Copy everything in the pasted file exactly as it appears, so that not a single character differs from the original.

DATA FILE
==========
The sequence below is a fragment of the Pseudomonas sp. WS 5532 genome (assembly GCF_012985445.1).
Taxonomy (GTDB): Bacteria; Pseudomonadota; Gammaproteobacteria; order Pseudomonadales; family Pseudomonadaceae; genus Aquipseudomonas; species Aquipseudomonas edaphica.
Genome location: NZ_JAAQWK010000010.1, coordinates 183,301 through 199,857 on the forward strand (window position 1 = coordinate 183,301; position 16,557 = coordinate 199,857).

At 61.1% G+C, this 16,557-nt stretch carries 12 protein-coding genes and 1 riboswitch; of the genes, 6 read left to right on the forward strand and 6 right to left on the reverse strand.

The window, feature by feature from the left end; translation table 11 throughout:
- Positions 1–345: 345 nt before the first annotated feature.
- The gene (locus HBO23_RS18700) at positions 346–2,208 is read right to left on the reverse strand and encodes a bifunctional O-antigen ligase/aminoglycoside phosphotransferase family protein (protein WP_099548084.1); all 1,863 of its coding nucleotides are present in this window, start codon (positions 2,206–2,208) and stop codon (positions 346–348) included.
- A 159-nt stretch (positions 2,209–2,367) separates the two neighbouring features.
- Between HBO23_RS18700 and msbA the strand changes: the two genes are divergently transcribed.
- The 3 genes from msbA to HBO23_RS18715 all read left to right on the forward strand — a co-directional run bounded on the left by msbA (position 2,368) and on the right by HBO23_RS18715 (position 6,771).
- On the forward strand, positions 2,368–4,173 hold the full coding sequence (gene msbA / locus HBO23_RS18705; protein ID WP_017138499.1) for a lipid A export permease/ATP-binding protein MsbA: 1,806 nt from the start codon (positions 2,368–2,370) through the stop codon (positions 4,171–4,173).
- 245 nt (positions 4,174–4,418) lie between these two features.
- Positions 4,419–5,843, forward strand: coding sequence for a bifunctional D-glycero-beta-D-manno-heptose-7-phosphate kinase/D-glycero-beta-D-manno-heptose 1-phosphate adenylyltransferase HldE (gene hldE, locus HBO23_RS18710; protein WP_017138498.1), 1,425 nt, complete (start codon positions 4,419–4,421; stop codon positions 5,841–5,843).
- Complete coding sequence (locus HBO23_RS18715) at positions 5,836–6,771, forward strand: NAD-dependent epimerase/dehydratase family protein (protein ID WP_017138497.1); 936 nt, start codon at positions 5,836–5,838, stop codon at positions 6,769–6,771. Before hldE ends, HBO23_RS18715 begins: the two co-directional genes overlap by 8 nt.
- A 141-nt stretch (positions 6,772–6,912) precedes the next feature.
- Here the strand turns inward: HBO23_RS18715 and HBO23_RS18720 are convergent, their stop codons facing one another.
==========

The sequence below is a fragment of the Pseudomonas sp. WS 5532 genome (assembly GCF_012985445.1).
Taxonomy (GTDB): Bacteria; Pseudomonadota; Gammaproteobacteria; order Pseudomonadales; family Pseudomonadaceae; genus Aquipseudomonas; species Aquipseudomonas edaphica.
Genome location: NZ_JAAQWK010000010.1, coordinates 183,301 through 199,857 on the forward strand (window position 1 = coordinate 183,301; position 16,557 = coordinate 199,857).

At 61.1% G+C, this 16,557-nt stretch carries 12 protein-coding genes and 1 riboswitch; of the genes, 6 read left to right on the forward strand and 6 right to left on the reverse strand.

The window, feature by feature from the left end; translation table 11 throughout:
- Positions 1–345: 345 nt before the first annotated feature.
- The gene (locus HBO23_RS18700) at positions 346–2,208 is read right to left on the reverse strand and encodes a bifunctional O-antigen ligase/aminoglycoside phosphotransferase family protein (protein WP_099548084.1); all 1,863 of its coding nucleotides are present in this window, start codon (positions 2,206–2,208) and stop codon (positions 346–348) included.
- A 159-nt stretch (positions 2,209–2,367) separates the two neighbouring features.
- Between HBO23_RS18700 and msbA the strand changes: the two genes are divergently transcribed.
- The 3 genes from msbA to HBO23_RS18715 all read left to right on the forward strand — a co-directional run bounded on the left by msbA (position 2,368) and on the right by HBO23_RS18715 (position 6,771).
- On the forward strand, positions 2,368–4,173 hold the full coding sequence (gene msbA / locus HBO23_RS18705; protein ID WP_017138499.1) for a lipid A export permease/ATP-binding protein MsbA: 1,806 nt from the start codon (positions 2,368–2,370) through the stop codon (positions 4,171–4,173).
- 245 nt (positions 4,174–4,418) lie between these two features.
- Positions 4,419–5,843, forward strand: coding sequence for a bifunctional D-glycero-beta-D-manno-heptose-7-phosphate kinase/D-glycero-beta-D-manno-heptose 1-phosphate adenylyltransferase HldE (gene hldE, locus HBO23_RS18710; protein WP_017138498.1), 1,425 nt, complete (start codon positions 4,419–4,421; stop codon positions 5,841–5,843).
- Complete coding sequence (locus HBO23_RS18715) at positions 5,836–6,771, forward strand: NAD-dependent epimerase/dehydratase family protein (protein ID WP_017138497.1); 936 nt, start codon at positions 5,836–5,838, stop codon at positions 6,769–6,771. Before hldE ends, HBO23_RS18715 begins: the two co-directional genes overlap by 8 nt.
- A 141-nt stretch (positions 6,772–6,912) precedes the next feature.
- Here the strand turns inward: HBO23_RS18715 and HBO23_RS18720 are convergent, their stop codons facing one another.